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MailTribune.com
  • Medford police building for today and for the future

  • In 2012, the Medford City Council approved the 2012-2018 Strategic Plan for the city of Medford. The plan designates the first goal of the city is "to ensure a safe community by protecting people, property and the environment." Having a safe, adequate and functional police department facility is vital in accomplishing this goal.
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  • In 2012, the Medford City Council approved the 2012-2018 Strategic Plan for the city of Medford. The plan designates the first goal of the city is "to ensure a safe community by protecting people, property and the environment." Having a safe, adequate and functional police department facility is vital in accomplishing this goal.
    The City Council unanimously voted to fund and build Medford's public safety facilities after much discussion, study and debate. The first step in this process was to ensure we had up-to-date data concerning site selection, space needs and cost estimates. The last Facilities Needs Assessment for the Medford Police Department was conducted in December 2002 and needed revision to address our current situation.
    In August 2012, the City publicly advertised a Request For Proposal to conduct a comprehensive Police Facilities Needs Assessment. The City received several proposals from local, regional and national architectural design firms.
    After a thorough review of all proposals, a selection committee, which included a City Council member, citizen representative and Police Department staff, selected MacKenzie of Portland to conduct the study. MacKenzie's results were presented to the Medford City Council at a public meeting in March 2013.
    The study examined the current space/facility needs of the Police Department as well as its needs for the next 20-plus years. National standards with comparable regional police departments were used to determine adequate size and functionality requirements. After exhaustive study and debate, the proposal was endorsed by the Medford City Council.
    The police operational facility with secured parking is designed to accomplish several needs:
    1) to provide safe transportation of in-custody suspects both to and from this facility.
    2) to accommodate parking for 150 employees who work at this facility.
    3) to provide secured parking of the department's fleet of 100 vehicles, which have both equipment and weaponry that should not be left parked unattended on public streets for extended periods of time.
    The site selected for the new police building is city-owned property on Ivy and 10th streets. Construction of the facility will remove an employee parking lot and police vehicle compound that are currently at capacity. With continued increases in demand for public parking in and around the City Hall campus, the police operational facility is not excessive as some have stated, but in reality, is a necessity. This is an important aspect of the overall security required in a police facility that will be utilized 24 hours a day, seven days a week.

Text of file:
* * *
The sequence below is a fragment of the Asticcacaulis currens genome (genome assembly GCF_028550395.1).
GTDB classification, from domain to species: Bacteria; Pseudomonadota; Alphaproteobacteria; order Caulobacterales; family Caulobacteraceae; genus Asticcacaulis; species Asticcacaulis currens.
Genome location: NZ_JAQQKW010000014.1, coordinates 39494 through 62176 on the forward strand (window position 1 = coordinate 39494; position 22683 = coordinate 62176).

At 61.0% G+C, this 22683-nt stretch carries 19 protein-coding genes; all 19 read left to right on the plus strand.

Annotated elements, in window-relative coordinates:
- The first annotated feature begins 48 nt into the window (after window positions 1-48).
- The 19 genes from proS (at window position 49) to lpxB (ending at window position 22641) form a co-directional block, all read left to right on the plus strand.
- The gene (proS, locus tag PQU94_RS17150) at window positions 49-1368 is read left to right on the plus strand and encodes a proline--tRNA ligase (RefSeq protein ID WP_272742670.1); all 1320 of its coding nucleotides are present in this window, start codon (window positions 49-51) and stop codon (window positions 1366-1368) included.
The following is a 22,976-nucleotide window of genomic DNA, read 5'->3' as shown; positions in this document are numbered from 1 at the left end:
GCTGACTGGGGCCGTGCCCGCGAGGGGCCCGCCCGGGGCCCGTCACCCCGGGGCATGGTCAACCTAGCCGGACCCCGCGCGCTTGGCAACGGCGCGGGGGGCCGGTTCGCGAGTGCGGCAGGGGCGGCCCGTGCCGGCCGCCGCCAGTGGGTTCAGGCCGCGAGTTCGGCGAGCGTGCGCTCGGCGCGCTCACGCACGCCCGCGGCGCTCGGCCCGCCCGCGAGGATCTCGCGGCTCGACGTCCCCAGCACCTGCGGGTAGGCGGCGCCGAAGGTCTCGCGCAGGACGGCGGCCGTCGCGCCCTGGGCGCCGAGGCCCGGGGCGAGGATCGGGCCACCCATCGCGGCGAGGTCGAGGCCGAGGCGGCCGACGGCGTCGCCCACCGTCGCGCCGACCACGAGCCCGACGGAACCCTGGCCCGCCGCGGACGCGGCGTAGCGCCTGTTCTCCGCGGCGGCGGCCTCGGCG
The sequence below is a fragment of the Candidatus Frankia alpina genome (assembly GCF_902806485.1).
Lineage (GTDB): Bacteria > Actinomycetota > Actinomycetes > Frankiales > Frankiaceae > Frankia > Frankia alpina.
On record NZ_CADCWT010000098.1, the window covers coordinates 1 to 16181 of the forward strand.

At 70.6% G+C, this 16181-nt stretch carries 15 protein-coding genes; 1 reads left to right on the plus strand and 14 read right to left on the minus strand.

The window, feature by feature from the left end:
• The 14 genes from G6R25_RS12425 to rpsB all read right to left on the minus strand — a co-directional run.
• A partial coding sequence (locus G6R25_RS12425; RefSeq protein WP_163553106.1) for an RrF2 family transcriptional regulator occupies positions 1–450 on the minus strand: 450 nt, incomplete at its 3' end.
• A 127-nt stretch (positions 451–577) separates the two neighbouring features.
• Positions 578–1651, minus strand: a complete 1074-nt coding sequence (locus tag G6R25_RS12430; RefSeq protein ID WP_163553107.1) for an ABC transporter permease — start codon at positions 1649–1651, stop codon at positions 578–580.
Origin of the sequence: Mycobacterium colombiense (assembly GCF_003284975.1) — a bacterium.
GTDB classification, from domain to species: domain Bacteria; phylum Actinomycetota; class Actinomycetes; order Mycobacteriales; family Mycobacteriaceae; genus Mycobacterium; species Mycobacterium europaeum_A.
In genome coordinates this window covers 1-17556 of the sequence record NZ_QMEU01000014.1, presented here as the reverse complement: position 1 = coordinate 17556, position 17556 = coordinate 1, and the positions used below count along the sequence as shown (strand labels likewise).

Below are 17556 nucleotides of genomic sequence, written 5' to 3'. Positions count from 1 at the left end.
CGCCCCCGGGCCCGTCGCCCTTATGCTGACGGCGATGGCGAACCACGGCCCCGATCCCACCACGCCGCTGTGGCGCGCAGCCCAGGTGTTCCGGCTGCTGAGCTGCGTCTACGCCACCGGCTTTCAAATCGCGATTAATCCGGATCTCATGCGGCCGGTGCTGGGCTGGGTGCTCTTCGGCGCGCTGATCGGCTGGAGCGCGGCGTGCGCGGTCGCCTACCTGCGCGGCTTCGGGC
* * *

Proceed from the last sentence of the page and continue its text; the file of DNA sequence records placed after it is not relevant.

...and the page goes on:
It has been incorrectly stated that "in 2012, the City issued a Request for Proposal (RFP) to build a new police station." An RFP will be publicly advertised in the months to come.
    The actual cost of the new police facility has yet to be determined, and the current estimates are just that — estimates. The city recently issued bonds at an interest rate of 4.42 percent, which was below the projected estimate of 4.75 percent. We anticipate the construction costs will be below the estimates as well.
    There will be many opportunities for local contractors to participate in the construction of these projects. The current Jackson County Public Health construction project adjacent to City Hall is an excellent example of this. Even with a Portland-based general contractor, Jackson County officials estimate 80 percent of the construction and 100 percent of the design work is being done by Southern Oregon businesses.
    Medford's solicitation is intended to obtain the best public safety facilities for the money, while encouraging as much local participation as possible.
    The proposed 42,300-square-foot operational facility with secured parking is designed to meet the Police Department's needs for the next 20 years. The project is well within the size and cost estimates for similar-sized cities in Oregon.
    After considerable discussion and public input, including two study sessions and a public hearing, the council voted unanimously to move forward with the police and fire construction projects. The projects will be funded through a $2-per-month utility fee increase.
    These much-needed upgrades to police and fire facilities will safeguard the security and livability of Medford. While I live in this community and am personally concerned about any financial impacts to the taxpayers, I do believe we have reached a reasonable compromise to address the current need for public safety facilities. Medford will have safe, adequate and functional public safety buildings today, tomorrow and for the future.
    Tim George is chief of the Medford Police Department.
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